This is a rendition of Aesop by Diego VELAZQUEZ: Aesop (c. 1639-40).

Aesop's Fables, or the Aesopica, is a collection of fables credited to Aesop, a slave and storyteller believed to have lived in ancient Greece between 620 and 564 BCE. 

The fables originally belonged to the oral tradition and were not collected for some three centuries after Aesop's death. 

Aesop Fables, were known for their teachings, because they almost alway had a moral statement at the end of the story.  If he wrote stories without a moral, what was he trying to communicate to the children.

Aesop was a Greek fabulist and storyteller who is believed to have lived around the 6th century BCE. Although not much is known about his life, he is famous for his collection of fables, which are short stories that typically feature animals as the main characters and convey a moral lesson. These fables, known as Aesop's Fables, have been retold and adapted throughout history and remain popular today for their timeless wisdom and engaging storytelling.

Aesop, a legendary figure from ancient Greece, is widely recognized for his collection of fables. Though much of his life remains shrouded in mystery, he is believed to have lived during the 6th century BCE. Fables attributed to Aesop continue to captivate audiences today, thanks to their engaging storytelling and timeless moral lessons.

Aesop's Fables are characterized by their brevity, wit, and wisdom. Typically, these short stories feature animals as the main characters, with each fable concluding with a moral lesson. Aesop's ability to use animals to represent human characteristics allowed for universal understanding of the messages he sought to convey. His fables often touch upon themes such as humility, cunning, honesty, and perseverance.

Some of Aesop's most well-known fables include "The Tortoise and the Hare," which teaches the lesson of perseverance and the dangers of arrogance; "The Boy Who Cried Wolf," which warns against lying; and "The Fox and the Grapes," which illustrates the concept of sour grapes or rationalizing failure.

Many of Aesop's Fables have been passed down through generations, and some of his most famous stories include:

  1. The Tortoise and the Hare: This well-known fable teaches the importance of perseverance and the dangers of arrogance. A boastful hare challenges a slow-moving tortoise to a race. Confident in his speed, the hare takes a nap mid-race, only to awaken and find that the tortoise has won. The moral of the story is that slow and steady progress can outpace overconfidence and haste.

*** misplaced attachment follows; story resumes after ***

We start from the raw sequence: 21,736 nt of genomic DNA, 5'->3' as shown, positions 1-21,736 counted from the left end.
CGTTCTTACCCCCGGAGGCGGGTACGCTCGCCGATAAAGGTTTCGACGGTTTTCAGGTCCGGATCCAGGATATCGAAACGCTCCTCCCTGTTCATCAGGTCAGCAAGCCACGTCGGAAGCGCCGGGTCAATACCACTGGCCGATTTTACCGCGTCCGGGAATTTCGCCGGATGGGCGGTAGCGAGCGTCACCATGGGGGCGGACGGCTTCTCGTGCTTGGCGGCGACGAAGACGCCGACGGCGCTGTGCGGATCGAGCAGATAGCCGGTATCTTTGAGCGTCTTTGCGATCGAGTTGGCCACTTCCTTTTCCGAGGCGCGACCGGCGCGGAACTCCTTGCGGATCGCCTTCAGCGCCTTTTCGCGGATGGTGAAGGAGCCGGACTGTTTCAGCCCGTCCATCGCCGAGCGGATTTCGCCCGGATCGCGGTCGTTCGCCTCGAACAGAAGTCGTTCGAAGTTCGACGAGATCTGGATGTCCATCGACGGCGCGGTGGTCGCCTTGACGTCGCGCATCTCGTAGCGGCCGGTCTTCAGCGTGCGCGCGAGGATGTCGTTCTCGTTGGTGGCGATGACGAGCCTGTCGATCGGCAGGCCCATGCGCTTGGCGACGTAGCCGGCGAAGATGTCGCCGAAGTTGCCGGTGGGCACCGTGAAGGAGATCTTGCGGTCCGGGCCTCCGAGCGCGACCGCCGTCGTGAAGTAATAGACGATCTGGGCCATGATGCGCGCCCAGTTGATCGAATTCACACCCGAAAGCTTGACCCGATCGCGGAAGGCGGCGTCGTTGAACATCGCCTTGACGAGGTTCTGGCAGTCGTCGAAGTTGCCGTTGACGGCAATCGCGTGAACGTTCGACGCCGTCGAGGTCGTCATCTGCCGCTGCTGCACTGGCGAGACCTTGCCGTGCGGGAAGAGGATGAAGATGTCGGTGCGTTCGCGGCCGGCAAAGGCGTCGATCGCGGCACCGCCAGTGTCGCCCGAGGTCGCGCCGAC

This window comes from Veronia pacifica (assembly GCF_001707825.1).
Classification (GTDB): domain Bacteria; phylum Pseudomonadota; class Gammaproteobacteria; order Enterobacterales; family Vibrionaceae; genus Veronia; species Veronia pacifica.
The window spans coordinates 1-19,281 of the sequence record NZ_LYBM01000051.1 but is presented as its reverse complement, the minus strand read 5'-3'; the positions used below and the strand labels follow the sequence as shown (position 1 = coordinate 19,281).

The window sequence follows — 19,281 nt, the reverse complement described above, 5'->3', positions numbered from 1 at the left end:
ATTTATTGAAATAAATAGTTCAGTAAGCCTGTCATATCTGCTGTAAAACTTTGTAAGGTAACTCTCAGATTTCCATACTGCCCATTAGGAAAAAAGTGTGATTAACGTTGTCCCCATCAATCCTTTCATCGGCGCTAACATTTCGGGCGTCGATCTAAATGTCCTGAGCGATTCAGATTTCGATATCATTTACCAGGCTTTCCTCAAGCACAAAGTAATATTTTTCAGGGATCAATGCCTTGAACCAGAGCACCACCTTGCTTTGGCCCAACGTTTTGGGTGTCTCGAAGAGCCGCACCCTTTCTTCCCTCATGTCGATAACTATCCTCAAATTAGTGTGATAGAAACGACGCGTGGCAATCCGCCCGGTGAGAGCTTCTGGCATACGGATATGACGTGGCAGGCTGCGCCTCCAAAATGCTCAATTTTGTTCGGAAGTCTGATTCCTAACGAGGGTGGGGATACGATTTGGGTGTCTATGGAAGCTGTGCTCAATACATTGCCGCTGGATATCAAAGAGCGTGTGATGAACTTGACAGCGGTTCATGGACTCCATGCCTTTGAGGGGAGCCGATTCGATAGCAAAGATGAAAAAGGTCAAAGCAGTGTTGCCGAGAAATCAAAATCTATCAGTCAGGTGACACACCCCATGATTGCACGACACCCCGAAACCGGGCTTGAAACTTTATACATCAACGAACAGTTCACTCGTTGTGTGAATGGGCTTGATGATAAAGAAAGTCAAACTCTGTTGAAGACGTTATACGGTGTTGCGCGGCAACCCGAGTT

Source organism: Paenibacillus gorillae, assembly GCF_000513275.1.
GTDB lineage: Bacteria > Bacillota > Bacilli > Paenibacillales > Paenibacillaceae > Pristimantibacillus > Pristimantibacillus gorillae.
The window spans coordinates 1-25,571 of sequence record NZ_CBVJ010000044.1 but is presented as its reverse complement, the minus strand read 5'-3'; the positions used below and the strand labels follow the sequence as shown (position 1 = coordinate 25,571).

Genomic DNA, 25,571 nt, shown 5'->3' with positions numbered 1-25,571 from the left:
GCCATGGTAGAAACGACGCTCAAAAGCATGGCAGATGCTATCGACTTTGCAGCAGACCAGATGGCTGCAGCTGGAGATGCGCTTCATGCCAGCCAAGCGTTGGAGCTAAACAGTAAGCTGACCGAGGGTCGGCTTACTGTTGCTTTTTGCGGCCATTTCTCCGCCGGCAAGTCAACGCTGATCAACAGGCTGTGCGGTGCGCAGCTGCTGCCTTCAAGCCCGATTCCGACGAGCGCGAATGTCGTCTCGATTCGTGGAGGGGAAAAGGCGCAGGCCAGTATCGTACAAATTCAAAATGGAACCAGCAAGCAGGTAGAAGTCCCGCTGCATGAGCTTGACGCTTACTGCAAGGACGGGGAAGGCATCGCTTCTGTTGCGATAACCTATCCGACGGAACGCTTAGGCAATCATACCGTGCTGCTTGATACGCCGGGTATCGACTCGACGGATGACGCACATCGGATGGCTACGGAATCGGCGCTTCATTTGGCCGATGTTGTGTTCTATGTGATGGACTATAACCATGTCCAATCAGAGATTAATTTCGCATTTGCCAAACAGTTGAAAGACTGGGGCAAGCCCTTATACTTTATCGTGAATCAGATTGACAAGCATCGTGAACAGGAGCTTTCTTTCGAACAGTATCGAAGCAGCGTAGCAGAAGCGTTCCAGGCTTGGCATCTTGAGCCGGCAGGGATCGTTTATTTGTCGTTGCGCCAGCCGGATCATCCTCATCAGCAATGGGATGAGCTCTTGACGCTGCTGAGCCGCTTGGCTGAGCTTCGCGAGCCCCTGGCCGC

2. The Boy Who Cried Wolf: This cautionary tale warns against the consequences of lying. A young shepherd boy repeatedly cries "wolf" to trick villagers into believing that his sheep are in danger. When a real wolf eventually appears, the villagers ignore the boy's cries for help, believing it to be another prank. The moral lesson here is that dishonesty can lead to a loss of trust, and when one truly needs help, it may not be available.
  3. The Fox and the Grapes: This fable illustrates the concept of sour grapes or rationalizing failure. A fox, unable to reach a bunch of delicious-looking grapes, convinces itself that they must be sour and undesirable anyway. The moral of this story is that people often downplay the value of what they cannot have in order to make themselves feel better.
  4. The Ant and the Grasshopper: In this fable, the virtues of hard work and planning are highlighted. A grasshopper spends the summer months singing and enjoying itself, while an ant diligently gathers food for the coming winter. When winter arrives, the grasshopper finds itself starving and asks the ant for food. The ant scolds the grasshopper for not preparing and refuses to share its provisions. The moral lesson is that it is important to plan for the future and not just live for the present.
  5. The Wind and the Sun: This fable emphasizes the power of gentle persuasion over brute force. The Wind and the Sun argue about which of them is stronger and decide to settle the dispute by seeing who can remove a traveler's cloak first. The Wind tries to blow the cloak off with force but only causes the traveler to hold onto it more tightly. The Sun, on the other hand, shines warmly upon the traveler, prompting him to remove his cloak willingly. The moral of this story is that kindness and gentle persuasion can be more effective than force.

Aesop's Fables have been translated into numerous languages and have influenced various literary works, including those of other fabulists such as Jean de La Fontaine and Ivan Krylov. They also continue to be used as teaching tools for children and adults alike. Aesop's Fables have had a lasting impact on world literature and continue to serve as sources of inspiration for writers and artists.

Despite the obscurity of his life, Aesop has left an indelible mark on literature, with his fables still being retold, adapted, and translated into numerous languages. His influence has extended to various literary works, inspiring other fabulists such as Jean de La Fontaine and Ivan Krylov. Both children and adults continue to benefit from the teachings within Aesop's Fables, which serve as valuable educational tools.